Interrogatories can serve as a useful tool for parties to obtain basic information about their adversary’s case and drive discovery strategy. Serving interrogatories allows parties to identify individuals with knowledge and information about the issues presented in the case, to gain an understanding of basic facts that support claims and defenses, and to ascertain calculations of damages sought. Too often, however, interrogatories become the subject of discovery disputes generated by boilerplate objections that do not allow parties to realize the benefits of obtaining written information that could significantly streamline the case. Proposed amendments to the Tennessee Rules of Civil Procedure seek to address the issues presented by the ways that parties commonly respond to interrogatories.
Tennessee Rule of Civil Procedure 33 governs the exchange of interrogatories between parties during discovery. Rule 33.01, which addresses the procedures for use, currently contains little guidance as to appropriate responses and objections to interrogatories. Instead, the current version of the rule simply provides that “[e]ach interrogatory shall be answered fully and separately in writing under oath, unless it is objected to, in which event the reasons for objection shall be stated in lieu of an answer.”
But the Advisory Commission on the Rules of Practice & Procedure has proposed amendments to Rule 33.01, seeking to provide additional guidance as to the nature of responses and objections to interrogatories. If those amendments are adopted, Rule 33.01 will provide the following:
Each interrogatory shall be answered separately and fully in writing under oath, unless an objection is made to it or to a portion thereof, in which event the reasons and grounds for objection shall be stated with specificity in lieu of an answer for that portion to which an objection is made. An objection must clearly indicate whether responsive information is being withheld on the basis of that objection.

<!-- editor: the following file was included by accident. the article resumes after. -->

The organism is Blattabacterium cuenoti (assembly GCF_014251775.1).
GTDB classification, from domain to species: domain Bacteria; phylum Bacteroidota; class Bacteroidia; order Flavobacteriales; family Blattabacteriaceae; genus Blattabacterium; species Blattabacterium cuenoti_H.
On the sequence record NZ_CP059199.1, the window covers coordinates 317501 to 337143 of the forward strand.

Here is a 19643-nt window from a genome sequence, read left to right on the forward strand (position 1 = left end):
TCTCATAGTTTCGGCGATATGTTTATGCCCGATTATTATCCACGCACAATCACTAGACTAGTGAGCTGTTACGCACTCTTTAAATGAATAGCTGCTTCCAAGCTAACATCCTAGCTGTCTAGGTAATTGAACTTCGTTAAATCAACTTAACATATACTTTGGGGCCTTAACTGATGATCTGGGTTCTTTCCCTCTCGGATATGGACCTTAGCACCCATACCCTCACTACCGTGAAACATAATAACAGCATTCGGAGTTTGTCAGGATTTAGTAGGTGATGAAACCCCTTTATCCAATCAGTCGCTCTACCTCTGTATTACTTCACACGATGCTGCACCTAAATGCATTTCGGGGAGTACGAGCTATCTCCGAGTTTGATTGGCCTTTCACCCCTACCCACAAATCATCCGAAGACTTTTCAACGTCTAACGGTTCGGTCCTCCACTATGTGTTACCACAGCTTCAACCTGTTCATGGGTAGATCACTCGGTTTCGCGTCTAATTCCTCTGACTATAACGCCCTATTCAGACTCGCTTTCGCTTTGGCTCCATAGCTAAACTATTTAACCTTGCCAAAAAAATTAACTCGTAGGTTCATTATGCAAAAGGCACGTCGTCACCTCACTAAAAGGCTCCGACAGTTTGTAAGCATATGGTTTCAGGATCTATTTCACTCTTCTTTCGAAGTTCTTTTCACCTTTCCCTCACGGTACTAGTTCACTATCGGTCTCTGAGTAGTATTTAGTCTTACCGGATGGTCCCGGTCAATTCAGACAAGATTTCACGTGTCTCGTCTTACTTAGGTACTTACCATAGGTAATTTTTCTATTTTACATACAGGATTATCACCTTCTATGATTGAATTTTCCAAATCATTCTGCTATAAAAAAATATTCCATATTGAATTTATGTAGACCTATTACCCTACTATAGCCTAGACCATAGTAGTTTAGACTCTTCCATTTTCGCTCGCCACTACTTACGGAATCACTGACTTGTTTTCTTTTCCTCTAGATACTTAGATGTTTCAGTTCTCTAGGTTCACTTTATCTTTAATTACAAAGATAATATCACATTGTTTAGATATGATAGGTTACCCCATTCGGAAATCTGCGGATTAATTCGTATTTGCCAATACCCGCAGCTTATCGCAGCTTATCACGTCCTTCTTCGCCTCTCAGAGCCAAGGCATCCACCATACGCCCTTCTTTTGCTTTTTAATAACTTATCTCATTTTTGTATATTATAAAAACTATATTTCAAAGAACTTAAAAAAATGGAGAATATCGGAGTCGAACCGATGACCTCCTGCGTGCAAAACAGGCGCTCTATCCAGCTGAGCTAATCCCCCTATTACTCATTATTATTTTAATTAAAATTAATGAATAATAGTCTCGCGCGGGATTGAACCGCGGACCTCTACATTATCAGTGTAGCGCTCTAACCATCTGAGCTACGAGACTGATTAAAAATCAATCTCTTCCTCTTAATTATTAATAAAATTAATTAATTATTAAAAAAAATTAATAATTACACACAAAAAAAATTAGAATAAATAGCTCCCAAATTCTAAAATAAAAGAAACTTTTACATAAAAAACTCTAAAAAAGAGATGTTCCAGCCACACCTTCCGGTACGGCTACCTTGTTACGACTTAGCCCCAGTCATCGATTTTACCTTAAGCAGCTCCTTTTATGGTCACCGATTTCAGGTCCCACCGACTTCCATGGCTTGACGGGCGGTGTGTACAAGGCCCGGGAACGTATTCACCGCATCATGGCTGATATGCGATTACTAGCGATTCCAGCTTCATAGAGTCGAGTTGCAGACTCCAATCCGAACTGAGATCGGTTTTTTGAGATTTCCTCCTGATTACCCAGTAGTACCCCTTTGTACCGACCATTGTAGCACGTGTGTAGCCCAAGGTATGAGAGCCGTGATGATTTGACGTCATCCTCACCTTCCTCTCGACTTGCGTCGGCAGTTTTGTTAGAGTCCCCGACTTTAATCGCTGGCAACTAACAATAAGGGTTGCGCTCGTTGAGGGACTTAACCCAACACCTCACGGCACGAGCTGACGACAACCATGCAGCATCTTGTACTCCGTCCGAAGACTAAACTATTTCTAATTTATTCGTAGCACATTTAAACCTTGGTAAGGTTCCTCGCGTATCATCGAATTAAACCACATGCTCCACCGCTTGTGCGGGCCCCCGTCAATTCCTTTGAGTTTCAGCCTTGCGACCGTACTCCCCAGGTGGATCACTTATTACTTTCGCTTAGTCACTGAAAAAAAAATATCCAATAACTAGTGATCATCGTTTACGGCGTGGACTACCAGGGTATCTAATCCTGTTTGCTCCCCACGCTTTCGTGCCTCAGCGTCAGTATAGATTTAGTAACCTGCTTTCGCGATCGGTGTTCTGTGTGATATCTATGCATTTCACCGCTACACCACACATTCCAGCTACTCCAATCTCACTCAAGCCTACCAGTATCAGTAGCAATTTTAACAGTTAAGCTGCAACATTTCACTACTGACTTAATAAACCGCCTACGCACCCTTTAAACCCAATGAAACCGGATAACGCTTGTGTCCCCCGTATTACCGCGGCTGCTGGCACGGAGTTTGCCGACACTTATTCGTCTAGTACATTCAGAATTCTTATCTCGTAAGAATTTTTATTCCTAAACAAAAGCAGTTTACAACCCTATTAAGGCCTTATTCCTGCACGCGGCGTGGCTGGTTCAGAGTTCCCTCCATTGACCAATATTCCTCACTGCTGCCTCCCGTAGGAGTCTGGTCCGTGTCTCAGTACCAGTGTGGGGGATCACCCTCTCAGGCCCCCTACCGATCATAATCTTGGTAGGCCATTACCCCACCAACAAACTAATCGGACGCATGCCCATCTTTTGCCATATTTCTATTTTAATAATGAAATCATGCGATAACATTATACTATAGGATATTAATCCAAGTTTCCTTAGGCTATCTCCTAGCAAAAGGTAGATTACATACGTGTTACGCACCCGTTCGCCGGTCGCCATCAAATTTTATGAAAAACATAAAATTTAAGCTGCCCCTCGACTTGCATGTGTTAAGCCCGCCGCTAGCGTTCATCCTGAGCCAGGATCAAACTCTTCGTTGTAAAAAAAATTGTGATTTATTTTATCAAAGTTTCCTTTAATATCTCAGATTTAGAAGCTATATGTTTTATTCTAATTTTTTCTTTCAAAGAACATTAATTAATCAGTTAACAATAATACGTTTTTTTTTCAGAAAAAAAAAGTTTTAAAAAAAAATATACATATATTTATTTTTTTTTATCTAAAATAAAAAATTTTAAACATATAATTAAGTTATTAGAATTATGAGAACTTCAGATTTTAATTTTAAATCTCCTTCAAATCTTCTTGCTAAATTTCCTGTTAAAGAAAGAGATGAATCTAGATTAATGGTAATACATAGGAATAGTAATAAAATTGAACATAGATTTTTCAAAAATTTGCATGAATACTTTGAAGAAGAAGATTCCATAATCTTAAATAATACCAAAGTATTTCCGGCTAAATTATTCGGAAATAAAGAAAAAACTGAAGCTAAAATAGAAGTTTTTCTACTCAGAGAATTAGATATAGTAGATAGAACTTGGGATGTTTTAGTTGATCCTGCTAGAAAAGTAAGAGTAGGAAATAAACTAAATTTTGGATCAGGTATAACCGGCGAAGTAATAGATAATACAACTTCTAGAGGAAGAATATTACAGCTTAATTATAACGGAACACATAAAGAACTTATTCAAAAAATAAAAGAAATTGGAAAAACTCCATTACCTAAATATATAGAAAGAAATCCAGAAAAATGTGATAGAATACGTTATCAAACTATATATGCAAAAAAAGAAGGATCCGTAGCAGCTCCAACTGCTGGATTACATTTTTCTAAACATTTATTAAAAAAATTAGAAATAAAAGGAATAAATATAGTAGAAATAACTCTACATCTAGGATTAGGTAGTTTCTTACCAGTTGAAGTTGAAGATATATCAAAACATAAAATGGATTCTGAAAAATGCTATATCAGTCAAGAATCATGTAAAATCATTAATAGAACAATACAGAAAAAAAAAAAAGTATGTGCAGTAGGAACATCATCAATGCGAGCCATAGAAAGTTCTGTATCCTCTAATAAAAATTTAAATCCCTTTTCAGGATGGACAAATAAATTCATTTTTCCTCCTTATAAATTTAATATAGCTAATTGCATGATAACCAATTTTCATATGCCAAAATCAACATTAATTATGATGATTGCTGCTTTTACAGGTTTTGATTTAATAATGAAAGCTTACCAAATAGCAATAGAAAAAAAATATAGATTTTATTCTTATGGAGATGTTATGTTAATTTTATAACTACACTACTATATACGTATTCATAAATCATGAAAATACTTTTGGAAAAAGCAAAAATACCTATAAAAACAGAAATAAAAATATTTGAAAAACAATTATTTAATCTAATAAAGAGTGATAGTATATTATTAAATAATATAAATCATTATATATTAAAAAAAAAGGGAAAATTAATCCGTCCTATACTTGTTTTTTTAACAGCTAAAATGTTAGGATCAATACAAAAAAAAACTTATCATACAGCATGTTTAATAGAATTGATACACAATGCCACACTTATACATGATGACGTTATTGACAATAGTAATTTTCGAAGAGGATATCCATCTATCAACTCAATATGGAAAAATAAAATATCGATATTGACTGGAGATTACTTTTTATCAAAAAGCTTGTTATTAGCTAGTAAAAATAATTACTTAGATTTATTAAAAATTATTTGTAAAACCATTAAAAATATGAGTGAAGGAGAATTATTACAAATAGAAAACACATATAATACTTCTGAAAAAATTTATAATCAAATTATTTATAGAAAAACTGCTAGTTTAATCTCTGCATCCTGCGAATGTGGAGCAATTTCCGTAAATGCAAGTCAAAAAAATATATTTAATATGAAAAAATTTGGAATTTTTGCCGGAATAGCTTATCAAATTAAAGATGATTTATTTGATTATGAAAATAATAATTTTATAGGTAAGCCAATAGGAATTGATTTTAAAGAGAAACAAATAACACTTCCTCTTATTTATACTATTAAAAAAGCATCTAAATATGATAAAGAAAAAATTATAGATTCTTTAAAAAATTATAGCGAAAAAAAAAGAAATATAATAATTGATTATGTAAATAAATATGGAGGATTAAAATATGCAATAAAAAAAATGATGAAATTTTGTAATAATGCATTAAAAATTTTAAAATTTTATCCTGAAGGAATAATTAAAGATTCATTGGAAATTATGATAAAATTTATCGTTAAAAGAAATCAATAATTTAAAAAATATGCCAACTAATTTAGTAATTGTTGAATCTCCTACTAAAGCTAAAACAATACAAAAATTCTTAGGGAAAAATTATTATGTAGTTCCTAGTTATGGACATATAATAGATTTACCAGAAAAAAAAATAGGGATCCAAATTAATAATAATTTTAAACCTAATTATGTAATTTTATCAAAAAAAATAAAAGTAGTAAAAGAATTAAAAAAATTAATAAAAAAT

The proposed amendments would require that objections to interrogatories be stated with specificity. They seek to make clear that vague, generalized, or boilerplate objections are improper. Instead, objections should be specific as to the grounds that support them, describing those grounds in a manner that will reasonably inform the adverse party as to what aspect of the interrogatory the objection pertains, thereby facilitating the resolution of discovery disputes without the need for judicial intervention.
In addition, the proposed amendments would require that any objection to an interrogatory make clear whether information is actually being withheld. A responding party may object to part of a request, but a party should answer any part of an interrogatory for which no objection is made, making clear which part is being answered. For example, a responding party may object to an interrogatory as overly broad on the ground that the time period covered is too long, or that the breadth of sources from which documents are sought is unduly burdensome. For any such objection, it should be clear from the objection that responsive information is being limited to the specifically identified time period or sources for which the responding party has no objection.
These amendments should end the confusion that frequently arises when a responding party states several objections, but then still answers the interrogatory by providing information, leaving the requesting party uncertain whether and to what extent relevant and responsive information has been withheld on the basis of the objection. Per the Advisory Commission Comment to the proposed rule, the producing party does not need to provide a detailed description or log of information withheld, but does need to respond in a manner that will alert and inform parties what information is being provided, and what categories or types of information have been withheld pursuant to objection, thereby facilitating an informed discussion of the objection.
The Tennessee Supreme Court currently is soliciting written comments on the proposed amendments to Rule 33.01. The deadline for submitting comments is December 13, 2019. If ultimately adopted by the Tennessee Supreme Court, the proposed amendments would become effective in 2020.